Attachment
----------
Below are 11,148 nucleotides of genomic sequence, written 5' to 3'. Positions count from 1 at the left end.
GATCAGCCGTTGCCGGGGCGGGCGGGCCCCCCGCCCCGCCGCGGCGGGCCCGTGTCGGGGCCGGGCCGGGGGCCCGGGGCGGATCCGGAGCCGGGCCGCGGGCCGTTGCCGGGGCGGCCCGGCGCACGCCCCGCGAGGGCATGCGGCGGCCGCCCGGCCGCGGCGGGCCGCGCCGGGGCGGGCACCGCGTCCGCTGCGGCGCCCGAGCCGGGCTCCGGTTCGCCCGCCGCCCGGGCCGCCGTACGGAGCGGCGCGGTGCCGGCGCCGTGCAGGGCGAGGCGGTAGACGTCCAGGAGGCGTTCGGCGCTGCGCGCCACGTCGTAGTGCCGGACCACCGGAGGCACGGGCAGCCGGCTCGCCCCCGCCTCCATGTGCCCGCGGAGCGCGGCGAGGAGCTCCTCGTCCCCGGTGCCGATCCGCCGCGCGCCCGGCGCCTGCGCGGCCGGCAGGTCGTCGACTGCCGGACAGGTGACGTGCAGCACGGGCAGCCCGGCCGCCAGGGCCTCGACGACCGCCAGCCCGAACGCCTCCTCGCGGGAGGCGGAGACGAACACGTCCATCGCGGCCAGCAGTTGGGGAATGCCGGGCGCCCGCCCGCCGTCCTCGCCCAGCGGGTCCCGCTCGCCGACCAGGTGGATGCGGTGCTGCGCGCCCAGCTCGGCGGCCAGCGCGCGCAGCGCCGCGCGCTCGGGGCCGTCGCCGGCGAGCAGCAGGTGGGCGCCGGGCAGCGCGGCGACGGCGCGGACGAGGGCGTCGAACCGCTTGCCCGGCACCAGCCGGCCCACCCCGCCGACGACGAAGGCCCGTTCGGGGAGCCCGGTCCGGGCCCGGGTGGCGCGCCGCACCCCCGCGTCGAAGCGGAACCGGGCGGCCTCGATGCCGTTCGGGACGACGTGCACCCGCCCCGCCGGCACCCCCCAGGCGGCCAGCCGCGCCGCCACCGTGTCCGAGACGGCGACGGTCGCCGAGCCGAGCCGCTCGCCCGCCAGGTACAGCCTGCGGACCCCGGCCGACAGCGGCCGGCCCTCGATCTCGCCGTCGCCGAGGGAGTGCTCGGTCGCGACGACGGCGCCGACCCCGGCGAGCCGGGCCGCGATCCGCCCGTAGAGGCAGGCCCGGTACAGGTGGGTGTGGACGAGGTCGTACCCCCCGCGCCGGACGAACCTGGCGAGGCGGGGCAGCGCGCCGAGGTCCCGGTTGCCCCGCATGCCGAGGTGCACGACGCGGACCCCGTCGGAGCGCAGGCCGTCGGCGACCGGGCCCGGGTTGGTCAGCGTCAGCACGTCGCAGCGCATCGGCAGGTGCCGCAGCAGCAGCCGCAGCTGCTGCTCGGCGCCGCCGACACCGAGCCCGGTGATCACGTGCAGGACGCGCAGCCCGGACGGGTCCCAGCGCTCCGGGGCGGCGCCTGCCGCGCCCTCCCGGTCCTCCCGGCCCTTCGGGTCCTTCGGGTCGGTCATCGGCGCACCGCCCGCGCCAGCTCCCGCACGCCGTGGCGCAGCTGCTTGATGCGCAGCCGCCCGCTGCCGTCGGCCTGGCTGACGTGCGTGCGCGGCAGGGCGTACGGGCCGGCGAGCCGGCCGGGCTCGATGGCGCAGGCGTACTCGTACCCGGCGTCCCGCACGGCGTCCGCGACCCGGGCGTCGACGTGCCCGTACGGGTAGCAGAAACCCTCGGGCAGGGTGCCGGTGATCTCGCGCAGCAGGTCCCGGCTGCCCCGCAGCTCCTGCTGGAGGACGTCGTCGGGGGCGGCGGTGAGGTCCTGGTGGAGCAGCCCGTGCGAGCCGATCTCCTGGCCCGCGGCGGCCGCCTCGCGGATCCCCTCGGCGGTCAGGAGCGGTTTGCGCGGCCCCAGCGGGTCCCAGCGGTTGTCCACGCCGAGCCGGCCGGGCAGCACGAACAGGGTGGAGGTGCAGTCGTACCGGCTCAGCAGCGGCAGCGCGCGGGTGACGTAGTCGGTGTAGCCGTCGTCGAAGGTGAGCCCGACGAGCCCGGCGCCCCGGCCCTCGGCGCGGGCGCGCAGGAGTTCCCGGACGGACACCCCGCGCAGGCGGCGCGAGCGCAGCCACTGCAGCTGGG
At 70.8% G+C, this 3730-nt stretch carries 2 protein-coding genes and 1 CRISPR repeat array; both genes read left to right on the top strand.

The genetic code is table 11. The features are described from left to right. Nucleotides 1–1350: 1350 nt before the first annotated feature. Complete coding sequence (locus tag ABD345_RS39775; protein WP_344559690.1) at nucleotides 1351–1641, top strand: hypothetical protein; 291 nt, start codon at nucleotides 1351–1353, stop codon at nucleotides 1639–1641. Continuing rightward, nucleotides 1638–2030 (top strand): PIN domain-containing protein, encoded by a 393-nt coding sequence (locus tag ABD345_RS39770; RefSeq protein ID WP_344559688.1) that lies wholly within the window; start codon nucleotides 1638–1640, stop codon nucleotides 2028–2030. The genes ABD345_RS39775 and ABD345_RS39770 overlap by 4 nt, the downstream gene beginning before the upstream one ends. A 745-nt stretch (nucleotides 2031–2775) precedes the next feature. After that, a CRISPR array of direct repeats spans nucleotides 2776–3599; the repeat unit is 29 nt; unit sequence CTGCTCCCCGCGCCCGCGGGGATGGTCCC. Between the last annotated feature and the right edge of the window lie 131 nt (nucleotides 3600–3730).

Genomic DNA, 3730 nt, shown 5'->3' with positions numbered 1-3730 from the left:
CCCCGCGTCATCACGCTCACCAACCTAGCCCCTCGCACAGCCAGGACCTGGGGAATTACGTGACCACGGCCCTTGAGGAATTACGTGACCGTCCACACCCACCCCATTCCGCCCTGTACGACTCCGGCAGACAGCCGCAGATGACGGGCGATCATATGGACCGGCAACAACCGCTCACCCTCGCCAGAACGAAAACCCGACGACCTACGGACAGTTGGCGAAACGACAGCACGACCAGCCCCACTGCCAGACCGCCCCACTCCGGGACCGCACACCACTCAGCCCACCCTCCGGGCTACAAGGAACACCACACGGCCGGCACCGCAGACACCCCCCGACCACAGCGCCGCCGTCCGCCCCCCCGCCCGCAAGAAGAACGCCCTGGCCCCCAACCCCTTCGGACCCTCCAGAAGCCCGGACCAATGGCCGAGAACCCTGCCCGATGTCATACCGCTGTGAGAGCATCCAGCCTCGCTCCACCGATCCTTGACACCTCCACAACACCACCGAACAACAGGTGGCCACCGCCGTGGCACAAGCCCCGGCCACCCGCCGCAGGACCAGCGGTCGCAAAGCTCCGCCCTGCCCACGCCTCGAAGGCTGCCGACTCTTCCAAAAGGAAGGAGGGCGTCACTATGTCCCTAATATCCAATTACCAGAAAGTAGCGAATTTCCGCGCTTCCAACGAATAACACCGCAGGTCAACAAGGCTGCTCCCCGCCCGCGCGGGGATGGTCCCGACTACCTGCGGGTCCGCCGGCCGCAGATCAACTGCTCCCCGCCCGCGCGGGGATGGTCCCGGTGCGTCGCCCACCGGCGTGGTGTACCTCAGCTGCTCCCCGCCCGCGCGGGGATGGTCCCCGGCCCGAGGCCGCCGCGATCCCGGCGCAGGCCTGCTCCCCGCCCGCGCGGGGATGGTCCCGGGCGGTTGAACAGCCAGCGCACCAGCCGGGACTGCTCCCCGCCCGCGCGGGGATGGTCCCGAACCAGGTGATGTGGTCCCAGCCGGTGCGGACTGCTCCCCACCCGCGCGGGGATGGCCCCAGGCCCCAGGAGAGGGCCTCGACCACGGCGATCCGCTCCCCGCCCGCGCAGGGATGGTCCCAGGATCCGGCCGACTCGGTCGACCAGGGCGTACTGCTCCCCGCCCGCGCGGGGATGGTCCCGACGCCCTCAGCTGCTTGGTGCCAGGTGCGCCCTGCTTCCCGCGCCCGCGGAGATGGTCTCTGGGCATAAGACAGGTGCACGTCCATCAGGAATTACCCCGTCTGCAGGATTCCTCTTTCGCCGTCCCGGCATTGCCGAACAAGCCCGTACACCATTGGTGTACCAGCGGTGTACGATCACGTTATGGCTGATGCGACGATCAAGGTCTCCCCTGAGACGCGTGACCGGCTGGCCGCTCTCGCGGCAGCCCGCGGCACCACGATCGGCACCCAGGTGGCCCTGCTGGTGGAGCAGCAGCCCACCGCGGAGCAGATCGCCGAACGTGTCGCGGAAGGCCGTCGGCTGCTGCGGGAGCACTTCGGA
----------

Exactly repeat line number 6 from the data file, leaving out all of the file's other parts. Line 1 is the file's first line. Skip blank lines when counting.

CCCCGCGTCATCACGCTCACCAACCTAGCCCCTCGCACAGCCAGGACCTGGGGAATTACGTGACCACGGCCCTTGAGGAATTACGTGACCGTCCACACCCACCCCATTCCGCCCTGTACGACTCCGGCAGACAGCCGCAGATGACGGGCGATCATATGGACCGGCAACAACCGCTCACCCTCGCCAGAACGAAAACCCGACGACCTACGGACAGTTGGCGAAACGACAGCACGACCAGCCCCACTGCCAGACCGCCCCACTCCGGGACCGCACACCACTCAGCCCACCCTCCGGGCTACAAGGAACACCACACGGCCGGCACCGCAGACACCCCCCGACCACAGCGCCGCCGTCCGCCCCCCCGCCCGCAAGAAGAACGCCCTGGCCCCCAACCCCTTCGGACCCTCCAGAAGCCCGGACCAATGGCCGAGAACCCTGCCCGATGTCATACCGCTGTGAGAGCATCCAGCCTCGCTCCACCGATCCTTGACACCTCCACAACACCACCGAACAACAGGTGGCCACCGCCGTGGCACAAGCCCCGGCCACCCGCCGCAGGACCAGCGGTCGCAAAGCTCCGCCCTGCCCACGCCTCGAAGGCTGCCGACTCTTCCAAAAGGAAGGAGGGCGTCACTATGTCCCTAATATCCAATTACCAGAAAGTAGCGAATTTCCGCGCTTCCAACGAATAACACCGCAGGTCAACAAGGCTGCTCCCCGCCCGCGCGGGGATGGTCCCGACTACCTGCGGGTCCGCCGGCCGCAGATCAACTGCTCCCCGCCCGCGCGGGGATGGTCCCGGTGCGTCGCCCACCGGCGTGGTGTACCTCAGCTGCTCCCCGCCCGCGCGGGGATGGTCCCCGGCCCGAGGCCGCCGCGATCCCGGCGCAGGCCTGCTCCCCGCCCGCGCGGGGATGGTCCCGGGCGGTTGAACAGCCAGCGCACCAGCCGGGACTGCTCCCCGCCCGCGCGGGGATGGTCCCGAACCAGGTGATGTGGTCCCAGCCGGTGCGGACTGCTCCCCACCCGCGCGGGGATGGCCCCAGGCCCCAGGAGAGGGCCTCGACCACGGCGATCCGCTCCCCGCCCGCGCAGGGATGGTCCCAGGATCCGGCCGACTCGGTCGACCAGGGCGTACTGCTCCCCGCCCGCGCGGGGATGGTCCCGACGCCCTCAGCTGCTTGGTGCCAGGTGCGCCCTGCTTCCCGCGCCCGCGGAGATGGTCTCTGGGCATAAGACAGGTGCACGTCCATCAGGAATTACCCCGTCTGCAGGATTCCTCTTTCGCCGTCCCGGCATTGCCGAACAAGCCCGTACACCATTGGTGTACCAGCGGTGTACGATCACGTTATGGCTGATGCGACGATCAAGGTCTCCCCTGAGACGCGTGACCGGCTGGCCGCTCTCGCGGCAGCCCGCGGCACCACGATCGGCACCCAGGTGGCCCTGCTGGTGGAGCAGCAGCCCACCGCGGAGCAGATCGCCGAACGTGTCGCGGAAGGCCGTCGGCTGCTGCGGGAGCACTTCGGA